February 20, 2002 - MSNBC: Citizen Gardner

Peace Corps Online: Peace Corps News: Peace Corps Library: Reference: Obituaries: February 20, 2002 - MSNBC: Citizen Gardner

By Admin1 (admin) on Saturday, February 23, 2002 - 8:44 am: Edit Post

Citizen Gardner


John Gardner was never directly connected with the Peace Corps. He was never on Peace Corps Staff. But he was part of that cadre of thinkers and doers of the early 1960's who made a difference in the world that we know today.

He exemplified service - as Chariman of the Civic League, as President of the Carnegie Foundation for the Advancement of Teaching, as President Johnson's Director of HEW, and finally as founder of Common Cause, which for 30 years championed campaign finance reform. He also chaired the organizing committee that led to the founding of Independent Sector, a national forum for voluntary-sector organization.

Throughout his life he stood for the ideas of service, involved citizenship, optimism and integrity - the same qualities that we hope the Peace Corps stands for.

Read and comment on this remembrance of John Gardner that appeared in Newsweek at:

Citizen Gardner *

* This link was active on the date it was posted. PCOL is not responsible for broken links which may have changed.

Citizen Gardner

Remembering an erudite, passionate reformer who left his mark on America


Feb. 20 — John Gardner died the other day. If you’re like most people, you probably skipped the obituary; he’s not exactly a household name. But Gardner was one of the most important and accomplished public men this country has produced in the last 50 years. When I heard last summer that he was dying of prostate cancer, I called him up. What he told me should resonate beyond the grave.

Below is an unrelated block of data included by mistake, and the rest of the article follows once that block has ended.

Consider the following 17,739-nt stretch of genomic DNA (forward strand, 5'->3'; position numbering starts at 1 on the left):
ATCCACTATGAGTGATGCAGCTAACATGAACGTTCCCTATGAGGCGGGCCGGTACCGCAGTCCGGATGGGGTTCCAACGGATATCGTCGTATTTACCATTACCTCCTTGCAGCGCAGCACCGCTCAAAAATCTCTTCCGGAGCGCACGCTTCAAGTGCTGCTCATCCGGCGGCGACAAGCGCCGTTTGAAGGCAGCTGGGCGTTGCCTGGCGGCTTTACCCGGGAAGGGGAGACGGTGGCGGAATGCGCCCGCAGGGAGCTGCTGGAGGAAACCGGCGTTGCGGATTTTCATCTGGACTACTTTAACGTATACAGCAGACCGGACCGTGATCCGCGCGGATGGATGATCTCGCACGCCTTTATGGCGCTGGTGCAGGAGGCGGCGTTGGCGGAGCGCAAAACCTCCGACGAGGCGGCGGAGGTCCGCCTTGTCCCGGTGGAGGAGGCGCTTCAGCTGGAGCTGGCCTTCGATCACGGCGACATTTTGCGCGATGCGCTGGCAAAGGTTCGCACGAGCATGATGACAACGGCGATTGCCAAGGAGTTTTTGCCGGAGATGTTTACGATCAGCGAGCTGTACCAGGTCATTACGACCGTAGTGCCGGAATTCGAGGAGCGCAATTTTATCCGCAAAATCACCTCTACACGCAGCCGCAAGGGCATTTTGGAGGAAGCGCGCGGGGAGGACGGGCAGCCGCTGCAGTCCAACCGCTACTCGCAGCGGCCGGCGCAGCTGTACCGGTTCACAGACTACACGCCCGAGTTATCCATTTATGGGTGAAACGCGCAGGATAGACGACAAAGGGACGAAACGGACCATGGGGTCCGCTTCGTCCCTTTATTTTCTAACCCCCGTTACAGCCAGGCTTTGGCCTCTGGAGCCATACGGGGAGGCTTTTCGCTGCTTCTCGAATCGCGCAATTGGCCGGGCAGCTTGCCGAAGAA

GARDNER IS BEST KNOWN for founding Common Cause, the grassroots public interest lobby that got the ball rolling on campaign finance reform, which cleared the House of Representatives just two days before Gardner died. Over the years, Common Cause has pushed for public access to closed-door government meetings (it was once routine to keep citizens in the dark), obtained disclosure of gifts and other favors for lawmakers, hastened the demise of the undemocratic seniority system in Congress, championed accountability in state and local government and driven the agenda on just about every other reform initiative of the last three decades. If you want to know where editorial pages get their ideas on reform, look to Common Cause.


But that’s only a portion of Gardner’s contribution. As secretary of the old Department of Health, Education and Welfare under President Lyndon Johnson, he designed much of LBJ’s Great Society domestic program. Nowadays, that’s seen as a not entirely great legacy, and Gardner admitted its shortcomings. But if you think the United States is better off for having programs like Medicare, Medicaid, Head Start and help for the handicapped, you owe Gardner your thanks.

And there’s more. In the 1950s and early 1960s, Gardner ran the Carnegie Corporation, where he helped generate the boom in higher education that has powered so much of the postwar American economic miracle. Everything from the back-to-basics movement to the new math (not one of his better ideas) to the establishment of university research centers studying other parts of the world bear Gardner’s fingerprints.